But we don't really go nearly half that far now with the new repeal bill. In fact, the new repeal bill at -- the last time I was notified has an insurance bailout fund. It was $110 billion. They now have increased it to $180 billion.

We were at $2 billion for opioid abuse. Now we're $45 billion. My understanding, from talking to people, we appropriated money last year for opioid abuse. They haven't spent what we appropriated last year. They cannot yet figure out where to spend the money. And now we're going to have a super fund.

So, I mean, this has gotten crazy. I think, if we separate the bills, let's honor our promise. Let's repeal ObamaCare. It's very complicated to fix it. Let's work with the Democrats on the fixing part, but on the repealing part, let's get it done.


CAVUTO: I'm sorry, sir.

When would you work on that part? Because it's obvious that there is broad-based support, almost unanimous among Republicans, for repealing it.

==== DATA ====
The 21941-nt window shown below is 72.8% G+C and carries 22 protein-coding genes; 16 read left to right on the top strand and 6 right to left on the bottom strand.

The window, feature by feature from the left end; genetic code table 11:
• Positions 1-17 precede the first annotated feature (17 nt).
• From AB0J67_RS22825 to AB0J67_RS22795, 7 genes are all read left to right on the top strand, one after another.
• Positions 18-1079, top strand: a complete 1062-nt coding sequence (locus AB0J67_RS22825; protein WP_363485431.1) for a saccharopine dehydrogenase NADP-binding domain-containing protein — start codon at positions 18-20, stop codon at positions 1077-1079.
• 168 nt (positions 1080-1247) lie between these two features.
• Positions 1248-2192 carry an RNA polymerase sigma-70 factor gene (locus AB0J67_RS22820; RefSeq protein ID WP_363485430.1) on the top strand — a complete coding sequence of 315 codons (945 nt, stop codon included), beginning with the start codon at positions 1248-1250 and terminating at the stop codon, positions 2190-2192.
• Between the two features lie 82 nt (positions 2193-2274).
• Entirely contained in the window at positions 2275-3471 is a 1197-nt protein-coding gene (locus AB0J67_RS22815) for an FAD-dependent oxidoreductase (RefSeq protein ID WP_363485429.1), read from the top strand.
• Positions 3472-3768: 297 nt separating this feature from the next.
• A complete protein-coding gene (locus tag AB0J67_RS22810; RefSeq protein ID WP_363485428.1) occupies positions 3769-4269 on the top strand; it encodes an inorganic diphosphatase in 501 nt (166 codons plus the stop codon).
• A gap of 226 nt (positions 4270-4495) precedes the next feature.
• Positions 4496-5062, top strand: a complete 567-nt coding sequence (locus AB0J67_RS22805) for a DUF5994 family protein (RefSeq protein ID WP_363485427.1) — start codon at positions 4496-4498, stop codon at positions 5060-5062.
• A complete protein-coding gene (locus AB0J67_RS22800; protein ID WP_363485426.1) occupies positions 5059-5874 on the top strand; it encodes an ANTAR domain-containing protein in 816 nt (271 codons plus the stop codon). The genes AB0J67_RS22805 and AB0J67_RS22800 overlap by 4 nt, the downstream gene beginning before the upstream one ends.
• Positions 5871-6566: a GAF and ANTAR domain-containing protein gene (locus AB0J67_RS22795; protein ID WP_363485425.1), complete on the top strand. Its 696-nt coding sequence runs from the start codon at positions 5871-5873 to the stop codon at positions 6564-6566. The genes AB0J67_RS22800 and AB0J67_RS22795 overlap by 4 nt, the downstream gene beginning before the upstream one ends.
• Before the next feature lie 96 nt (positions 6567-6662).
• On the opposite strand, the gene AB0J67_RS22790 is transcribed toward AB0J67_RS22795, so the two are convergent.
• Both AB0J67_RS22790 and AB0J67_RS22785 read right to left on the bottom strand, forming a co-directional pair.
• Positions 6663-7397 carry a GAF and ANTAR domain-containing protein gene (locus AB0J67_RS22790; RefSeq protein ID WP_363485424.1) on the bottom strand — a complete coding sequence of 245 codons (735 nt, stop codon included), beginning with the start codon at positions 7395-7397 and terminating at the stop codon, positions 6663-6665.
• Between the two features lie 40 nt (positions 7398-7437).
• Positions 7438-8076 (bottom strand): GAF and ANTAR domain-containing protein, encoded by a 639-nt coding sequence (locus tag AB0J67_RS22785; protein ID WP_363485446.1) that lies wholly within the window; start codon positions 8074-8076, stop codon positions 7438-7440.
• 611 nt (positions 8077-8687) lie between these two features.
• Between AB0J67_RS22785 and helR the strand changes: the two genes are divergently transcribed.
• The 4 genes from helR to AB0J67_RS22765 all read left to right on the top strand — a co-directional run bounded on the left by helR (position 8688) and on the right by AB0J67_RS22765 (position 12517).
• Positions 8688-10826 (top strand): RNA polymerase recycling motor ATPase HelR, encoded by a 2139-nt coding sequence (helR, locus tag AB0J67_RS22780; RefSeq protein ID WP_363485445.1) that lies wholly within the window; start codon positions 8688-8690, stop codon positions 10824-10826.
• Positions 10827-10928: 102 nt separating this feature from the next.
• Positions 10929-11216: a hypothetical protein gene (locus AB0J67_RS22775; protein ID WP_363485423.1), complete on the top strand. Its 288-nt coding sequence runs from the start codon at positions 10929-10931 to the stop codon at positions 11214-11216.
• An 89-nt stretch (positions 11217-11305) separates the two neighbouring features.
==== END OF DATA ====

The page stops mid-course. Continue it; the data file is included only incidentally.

But waiting a long time to find a replacement and I guess going on to taxes could be problematic, too. Right?

PAUL: I think you could do it concurrently.

CAVUTO: Really?

PAUL: In fact, I think in the next three weeks, you could present two bills, one that repeals it, or as much as we can agree to, and the other one that has a bunch of spending programs on it, could be on the SCHIP bill. This is a form of Medicaid for children.

It goes through usually overwhelmingly. If there are spending proposals, put it on that bill. But let's keep the repeal bill a repeal bill. You won't lose conservatives.


CAVUTO: Those spending proposals, are they a new health care act? Or how-- what would you call them?

PAUL: Well, what it would be is, it's a reauthorization of a program. But it typically has unanimous support from Democrats. And it will get half the Republican Caucus.

So, you will probably end up being able to pass spending bills separately.
But you could do it concurrently. In fact, you could do it the same day.

You could say to the moderates, we're going to give you more spending over here, but it's going to be on a separate bill. And then you say to conservatives like me that are worried about the debt and think that we're going to ruin the country, I can't vote for all that spending.